Food Fibers Obtained From Plants
Medically reviewed by Priyanshi Bhatnagar
US Certified Holistic Nutritionist
Eating a robust variety of minimally processed fruits and veggies along with other plant-based foods is a great way to stay healthy and control your weight — and the fiber in these foods is likely a central reason why they’re so great for our bodies.
So go forth and repopulate more varieties of bacteria in your gut!
Food Fibers Obtained From Plants
Plant Fibers Plant fibers are indigestible carbohydrates that form important component of the human diet as they can also provide fuel for the growth and multiplication of gut microbial population. Food fibers obtained from plants are typically associated with oat, barley and rye, but are also isolated from whole foods such as chicory root, vegetables or synthesized from sugars.
Fiber is usually found in whole foods like fresh fruits and vegetables, whole grains, nuts, seeds, and legumes, which you won’t find in fast food menus and most prepackaged foods.
Dietary fiber - In most plants, there’s some part of the plant your body can’t digest or absorb, that part of the plant is thrown out of the body as “whole” after passing through the digestive system.The fibres consist of non-starch polysaccharides such as Cellulose, Dextrin ,Inulin, Lignin, Chitin , Pectin, Beta-glucan ,Wax, Oligosaccharide.
Soluble fiber - It dissolves in the water present in the body and forms a gel, acting like a sponge in binding cholesterol-rich bile acids, which are then eliminated as waste. It's a cholesterol-lowering and glucose level lowering type of fiber. Good sources of water-soluble fiber are:
Nuts (flax seeds)
Oats, rye, wheat bran
Lentils, beans, peas
Apples, oranges, pears, strawberries
Cucumbers, celery, carrots
Psyllium husk (ispaghula - It works by increasing the amount of water in the stool, making the stool softer and easier to pass)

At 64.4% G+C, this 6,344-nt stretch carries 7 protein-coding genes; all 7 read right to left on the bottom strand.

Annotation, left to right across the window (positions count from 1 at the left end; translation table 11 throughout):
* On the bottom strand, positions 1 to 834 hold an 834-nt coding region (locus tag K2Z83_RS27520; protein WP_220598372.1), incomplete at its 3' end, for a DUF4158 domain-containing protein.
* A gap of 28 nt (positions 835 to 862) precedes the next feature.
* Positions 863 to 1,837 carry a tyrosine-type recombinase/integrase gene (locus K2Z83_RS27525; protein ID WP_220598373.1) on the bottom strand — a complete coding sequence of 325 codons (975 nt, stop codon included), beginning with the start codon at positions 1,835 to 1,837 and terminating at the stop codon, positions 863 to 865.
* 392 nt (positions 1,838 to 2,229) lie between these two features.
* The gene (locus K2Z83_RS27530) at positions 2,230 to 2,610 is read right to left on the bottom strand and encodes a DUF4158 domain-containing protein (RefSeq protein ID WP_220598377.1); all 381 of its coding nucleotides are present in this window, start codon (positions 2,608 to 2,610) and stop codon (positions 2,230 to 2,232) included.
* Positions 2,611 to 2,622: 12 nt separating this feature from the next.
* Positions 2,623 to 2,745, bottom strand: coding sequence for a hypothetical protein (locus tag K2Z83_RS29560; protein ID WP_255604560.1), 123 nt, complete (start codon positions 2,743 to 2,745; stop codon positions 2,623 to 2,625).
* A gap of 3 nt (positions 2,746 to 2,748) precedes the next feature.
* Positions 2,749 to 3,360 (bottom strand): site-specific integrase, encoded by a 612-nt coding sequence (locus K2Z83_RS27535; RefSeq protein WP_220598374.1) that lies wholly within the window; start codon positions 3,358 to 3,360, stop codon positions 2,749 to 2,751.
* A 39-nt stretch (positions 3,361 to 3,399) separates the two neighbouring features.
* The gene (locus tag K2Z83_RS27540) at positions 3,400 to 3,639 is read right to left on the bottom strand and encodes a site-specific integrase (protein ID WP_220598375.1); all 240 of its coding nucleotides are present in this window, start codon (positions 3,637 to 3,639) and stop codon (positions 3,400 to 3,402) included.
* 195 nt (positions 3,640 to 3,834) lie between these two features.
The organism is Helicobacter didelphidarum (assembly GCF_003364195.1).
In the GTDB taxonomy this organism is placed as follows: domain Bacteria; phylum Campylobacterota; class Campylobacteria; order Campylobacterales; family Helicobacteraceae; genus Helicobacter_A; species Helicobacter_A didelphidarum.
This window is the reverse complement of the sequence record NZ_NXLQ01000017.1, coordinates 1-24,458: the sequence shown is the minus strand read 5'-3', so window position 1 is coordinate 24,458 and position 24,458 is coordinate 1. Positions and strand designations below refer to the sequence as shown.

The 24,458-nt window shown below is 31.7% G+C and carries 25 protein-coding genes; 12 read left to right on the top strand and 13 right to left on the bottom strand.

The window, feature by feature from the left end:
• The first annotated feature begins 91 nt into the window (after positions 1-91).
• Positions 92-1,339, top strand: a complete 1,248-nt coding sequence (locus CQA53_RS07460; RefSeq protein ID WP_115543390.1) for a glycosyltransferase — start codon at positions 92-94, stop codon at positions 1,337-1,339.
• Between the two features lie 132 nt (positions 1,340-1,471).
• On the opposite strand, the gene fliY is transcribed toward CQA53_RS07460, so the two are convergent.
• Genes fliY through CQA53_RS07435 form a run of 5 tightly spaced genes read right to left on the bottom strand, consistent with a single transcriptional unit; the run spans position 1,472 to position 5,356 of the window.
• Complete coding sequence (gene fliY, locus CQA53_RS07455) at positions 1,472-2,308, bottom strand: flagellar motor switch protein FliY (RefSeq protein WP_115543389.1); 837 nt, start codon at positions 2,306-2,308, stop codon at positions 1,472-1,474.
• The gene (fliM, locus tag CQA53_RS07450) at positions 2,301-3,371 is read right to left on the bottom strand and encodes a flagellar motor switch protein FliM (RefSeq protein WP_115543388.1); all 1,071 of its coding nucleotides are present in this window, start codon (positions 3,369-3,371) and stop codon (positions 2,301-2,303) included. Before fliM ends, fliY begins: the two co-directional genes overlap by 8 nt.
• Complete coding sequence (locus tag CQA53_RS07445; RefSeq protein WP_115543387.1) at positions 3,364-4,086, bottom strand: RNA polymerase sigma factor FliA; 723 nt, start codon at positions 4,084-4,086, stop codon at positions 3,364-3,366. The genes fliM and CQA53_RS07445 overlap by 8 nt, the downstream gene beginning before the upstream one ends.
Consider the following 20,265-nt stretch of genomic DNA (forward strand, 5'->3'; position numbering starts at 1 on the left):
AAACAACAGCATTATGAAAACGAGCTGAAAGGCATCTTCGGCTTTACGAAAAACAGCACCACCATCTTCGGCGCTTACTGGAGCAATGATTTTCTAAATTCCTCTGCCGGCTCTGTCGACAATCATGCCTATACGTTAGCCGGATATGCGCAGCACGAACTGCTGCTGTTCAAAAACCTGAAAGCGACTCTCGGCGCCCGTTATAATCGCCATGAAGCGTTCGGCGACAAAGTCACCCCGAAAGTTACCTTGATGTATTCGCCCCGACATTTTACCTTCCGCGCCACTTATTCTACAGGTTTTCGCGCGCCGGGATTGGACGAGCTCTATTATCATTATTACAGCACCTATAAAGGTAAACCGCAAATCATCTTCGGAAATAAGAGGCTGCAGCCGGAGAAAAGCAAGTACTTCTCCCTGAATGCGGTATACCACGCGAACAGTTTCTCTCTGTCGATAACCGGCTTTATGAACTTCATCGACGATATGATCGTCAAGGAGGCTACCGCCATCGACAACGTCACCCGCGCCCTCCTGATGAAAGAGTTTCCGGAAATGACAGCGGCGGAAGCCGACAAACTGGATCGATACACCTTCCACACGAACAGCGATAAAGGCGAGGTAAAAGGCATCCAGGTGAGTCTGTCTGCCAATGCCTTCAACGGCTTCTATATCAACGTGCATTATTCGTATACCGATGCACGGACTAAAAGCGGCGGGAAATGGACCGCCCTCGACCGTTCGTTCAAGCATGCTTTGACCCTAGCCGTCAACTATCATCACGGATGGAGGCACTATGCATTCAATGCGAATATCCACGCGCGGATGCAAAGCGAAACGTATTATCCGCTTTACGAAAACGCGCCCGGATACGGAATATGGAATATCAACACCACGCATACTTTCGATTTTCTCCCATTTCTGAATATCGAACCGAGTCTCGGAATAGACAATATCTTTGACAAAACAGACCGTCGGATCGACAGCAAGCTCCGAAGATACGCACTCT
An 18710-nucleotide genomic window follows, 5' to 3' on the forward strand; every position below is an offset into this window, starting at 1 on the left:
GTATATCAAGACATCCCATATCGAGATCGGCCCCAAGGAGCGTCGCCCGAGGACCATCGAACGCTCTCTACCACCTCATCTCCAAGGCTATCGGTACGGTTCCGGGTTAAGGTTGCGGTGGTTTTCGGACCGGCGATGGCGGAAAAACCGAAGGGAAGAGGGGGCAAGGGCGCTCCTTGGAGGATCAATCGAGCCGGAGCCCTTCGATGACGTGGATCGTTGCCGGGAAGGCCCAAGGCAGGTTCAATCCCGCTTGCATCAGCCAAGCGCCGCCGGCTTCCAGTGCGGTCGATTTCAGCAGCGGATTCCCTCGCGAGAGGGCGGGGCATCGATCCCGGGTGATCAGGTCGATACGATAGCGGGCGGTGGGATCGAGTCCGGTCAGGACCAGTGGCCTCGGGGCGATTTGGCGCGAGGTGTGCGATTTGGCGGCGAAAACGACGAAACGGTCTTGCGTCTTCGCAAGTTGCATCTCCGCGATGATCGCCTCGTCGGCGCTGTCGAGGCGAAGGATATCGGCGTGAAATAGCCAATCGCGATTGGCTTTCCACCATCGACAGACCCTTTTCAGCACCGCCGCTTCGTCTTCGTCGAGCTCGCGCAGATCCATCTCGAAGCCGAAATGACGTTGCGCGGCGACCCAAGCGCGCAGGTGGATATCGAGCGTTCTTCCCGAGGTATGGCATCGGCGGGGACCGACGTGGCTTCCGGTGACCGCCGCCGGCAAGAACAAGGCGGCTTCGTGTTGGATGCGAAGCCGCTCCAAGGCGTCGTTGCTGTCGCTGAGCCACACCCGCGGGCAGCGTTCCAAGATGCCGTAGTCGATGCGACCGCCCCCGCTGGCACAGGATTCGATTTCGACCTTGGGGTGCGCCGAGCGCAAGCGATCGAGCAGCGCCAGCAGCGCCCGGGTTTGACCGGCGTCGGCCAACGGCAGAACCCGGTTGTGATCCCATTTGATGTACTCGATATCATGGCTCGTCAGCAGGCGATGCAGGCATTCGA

Insoluble Fiber - doesn’t dissolve in water. Because insoluble fiber is bulky, it helps move your food through your digestive tract. Which helps with constipation or irregular stools. Insoluble fiber aids in digestion by acting like a broom and cleaning out our intestinal tract. Good sources of water-insoluble fiber are:
Whole grains and wholegrain products (100% rye bread, whole grain bread, whole grain pasta)
Fruit and vegetable peels
According to the The Indian Council of Medical Research (ICMR) and National Institute of Nutrition the daily value for fiber is 25 grams per day on a 2,000-calorie diet for adults. This number may also depend on age or sex:
women under 50: 21 to 25 grams per day
men under 50: 30 to 38 grams per day
Children between ages 1 and 18 : should eat 14 to 31 grams of fiber per day
You can improve your health by knowing your diet and some basics doubts about fiber
What are the benefits fibers for your body ?
How much fiber in a day is required by humans?
What foods you can add in your daily meals and snacks to increase your fiber intake ?
Natural Sources of Fiber
Here are a few foods that are naturally high in fiber:
• 1 large pear with skin (7 grams)
• 1 cup fresh raspberries (8 grams)
• ½ medium avocado (5 grams)
• 1-ounce almonds (3.5 grams)
• ½ cup cooked black beans (7.5 grams)
• 3 cups air-popped popcorn (3.6 grams)
• 1 cup cooked pearled barley (6 grams)
Why Fiber Is So Good For A Longer Life & Happier Gut ?
Keep the digestive tract healthy